For complimentary copies of our Construction and Remodeling Estimates cost guide, please contact your local Pillar To Post office, or download  from:

Or download the pdf here   Repair & Upgrade Cost Guide

Ice damming and why you should care

Ice Damming

Colorado often has weather conditions causing a freeze/thaw cycle which can cause damage to our homes and it’s components.  The freeze/thaw cycle occurs when the temperature falls below freezing and returns to above freezing at frequent intervals over a period of time. One of the most damaging effects on our homes caused by the freeze/thaw cycle is called “ice damming”.

What is Ice Damming?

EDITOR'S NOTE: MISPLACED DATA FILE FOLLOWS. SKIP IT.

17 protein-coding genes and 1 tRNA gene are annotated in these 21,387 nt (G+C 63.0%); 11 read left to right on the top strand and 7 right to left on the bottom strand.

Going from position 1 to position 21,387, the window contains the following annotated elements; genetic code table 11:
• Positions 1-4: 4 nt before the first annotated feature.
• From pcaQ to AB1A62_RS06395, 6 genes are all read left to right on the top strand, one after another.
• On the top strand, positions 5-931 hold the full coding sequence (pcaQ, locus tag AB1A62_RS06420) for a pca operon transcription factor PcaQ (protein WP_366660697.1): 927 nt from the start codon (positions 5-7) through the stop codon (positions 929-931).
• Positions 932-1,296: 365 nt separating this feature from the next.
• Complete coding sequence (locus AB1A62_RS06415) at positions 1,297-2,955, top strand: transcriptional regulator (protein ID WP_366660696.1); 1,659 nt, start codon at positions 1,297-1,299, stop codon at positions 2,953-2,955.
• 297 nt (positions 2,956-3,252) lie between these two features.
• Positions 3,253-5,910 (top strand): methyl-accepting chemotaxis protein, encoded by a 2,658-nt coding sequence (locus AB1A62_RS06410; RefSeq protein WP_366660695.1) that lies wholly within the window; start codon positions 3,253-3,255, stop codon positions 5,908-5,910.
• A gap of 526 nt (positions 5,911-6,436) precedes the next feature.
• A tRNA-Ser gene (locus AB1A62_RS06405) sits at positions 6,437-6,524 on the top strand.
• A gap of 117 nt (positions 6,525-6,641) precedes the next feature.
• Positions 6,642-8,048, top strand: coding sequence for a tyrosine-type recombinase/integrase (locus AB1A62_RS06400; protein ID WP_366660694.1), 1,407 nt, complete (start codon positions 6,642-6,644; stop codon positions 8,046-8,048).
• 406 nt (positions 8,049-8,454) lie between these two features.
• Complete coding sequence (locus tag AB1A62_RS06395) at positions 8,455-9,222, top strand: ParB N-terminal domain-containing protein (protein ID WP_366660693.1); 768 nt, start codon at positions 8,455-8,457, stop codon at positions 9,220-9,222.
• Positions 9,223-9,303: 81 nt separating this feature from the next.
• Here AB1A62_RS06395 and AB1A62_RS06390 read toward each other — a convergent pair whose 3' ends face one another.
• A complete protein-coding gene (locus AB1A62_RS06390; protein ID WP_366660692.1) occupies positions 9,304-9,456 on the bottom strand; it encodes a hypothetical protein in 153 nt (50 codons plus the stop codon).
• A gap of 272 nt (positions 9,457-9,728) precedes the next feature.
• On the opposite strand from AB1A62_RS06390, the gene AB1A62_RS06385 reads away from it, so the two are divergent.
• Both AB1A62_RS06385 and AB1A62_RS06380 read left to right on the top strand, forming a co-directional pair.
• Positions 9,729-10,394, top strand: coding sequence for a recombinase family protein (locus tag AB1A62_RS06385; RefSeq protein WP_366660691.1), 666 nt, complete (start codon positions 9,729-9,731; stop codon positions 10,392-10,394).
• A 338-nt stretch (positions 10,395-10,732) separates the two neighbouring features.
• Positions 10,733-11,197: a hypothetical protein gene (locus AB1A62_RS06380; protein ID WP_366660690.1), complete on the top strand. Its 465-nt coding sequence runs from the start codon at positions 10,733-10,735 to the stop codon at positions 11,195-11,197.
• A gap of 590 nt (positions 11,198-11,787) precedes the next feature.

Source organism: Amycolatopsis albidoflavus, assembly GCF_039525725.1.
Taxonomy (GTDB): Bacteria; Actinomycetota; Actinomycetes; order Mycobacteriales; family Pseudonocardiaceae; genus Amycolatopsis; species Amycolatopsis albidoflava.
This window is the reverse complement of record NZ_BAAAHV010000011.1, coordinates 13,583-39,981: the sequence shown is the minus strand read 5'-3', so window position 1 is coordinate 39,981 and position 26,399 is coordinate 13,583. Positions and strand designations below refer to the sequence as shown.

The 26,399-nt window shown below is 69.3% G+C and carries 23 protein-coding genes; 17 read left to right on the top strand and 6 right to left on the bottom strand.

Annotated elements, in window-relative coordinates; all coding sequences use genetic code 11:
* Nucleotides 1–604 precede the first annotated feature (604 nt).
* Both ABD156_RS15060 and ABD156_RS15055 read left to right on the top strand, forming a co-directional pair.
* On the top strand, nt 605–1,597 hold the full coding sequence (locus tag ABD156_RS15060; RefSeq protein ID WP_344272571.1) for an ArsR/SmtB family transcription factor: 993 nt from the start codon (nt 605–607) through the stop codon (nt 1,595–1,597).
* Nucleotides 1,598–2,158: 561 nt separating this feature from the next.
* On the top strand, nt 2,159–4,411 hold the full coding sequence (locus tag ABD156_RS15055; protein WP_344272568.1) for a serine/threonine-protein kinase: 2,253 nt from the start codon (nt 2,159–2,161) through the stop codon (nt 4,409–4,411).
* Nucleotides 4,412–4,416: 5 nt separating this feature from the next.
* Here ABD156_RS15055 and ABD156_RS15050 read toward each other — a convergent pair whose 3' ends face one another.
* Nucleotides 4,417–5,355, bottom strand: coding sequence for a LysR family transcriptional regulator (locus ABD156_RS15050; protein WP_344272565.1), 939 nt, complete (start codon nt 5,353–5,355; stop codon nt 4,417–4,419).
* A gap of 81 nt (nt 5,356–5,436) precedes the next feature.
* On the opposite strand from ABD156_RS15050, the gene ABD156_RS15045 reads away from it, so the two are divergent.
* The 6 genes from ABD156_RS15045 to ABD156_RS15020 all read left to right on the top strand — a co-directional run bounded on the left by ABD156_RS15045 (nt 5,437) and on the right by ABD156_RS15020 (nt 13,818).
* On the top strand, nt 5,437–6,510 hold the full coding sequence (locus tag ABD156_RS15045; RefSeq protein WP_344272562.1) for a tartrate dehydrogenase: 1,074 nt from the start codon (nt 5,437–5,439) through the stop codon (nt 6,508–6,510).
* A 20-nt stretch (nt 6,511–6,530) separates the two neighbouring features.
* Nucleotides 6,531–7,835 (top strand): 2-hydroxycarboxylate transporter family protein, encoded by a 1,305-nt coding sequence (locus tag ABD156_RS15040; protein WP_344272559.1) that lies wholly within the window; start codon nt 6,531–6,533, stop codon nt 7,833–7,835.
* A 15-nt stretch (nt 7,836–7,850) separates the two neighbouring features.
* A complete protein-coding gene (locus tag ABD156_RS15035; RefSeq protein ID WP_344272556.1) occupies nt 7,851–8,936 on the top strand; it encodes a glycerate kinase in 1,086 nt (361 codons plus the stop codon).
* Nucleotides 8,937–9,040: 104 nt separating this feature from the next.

Ice damming is caused when the heat from a house begins Ice Damming compto melt the snow on our roof from underneath. This melted snow or water runs towards the edge of the roof.  When the roof has an overhang where the heat does not melt the snow it creates a snow or ice dam at the edge of the roof.  This dam traps the water and prevents it from flowing freely into the gutters and forces it to back up under the shingles or other roof layers. The freeze/thaw cycle will cause this to continue until a leak or damage to underlying roofing materials occurs.

What can cause the conditions that result in ice damming?

Ice damming can occur for a number of reasons.  The most common causes are 1) north facing sides of roof with large overhangs, 2) Improperly ventilated attic spaces, 3) Un-ventilated soffits

Ice Damming pic2

Evidence of Ice Damming

How can I tell if I have an ice dam?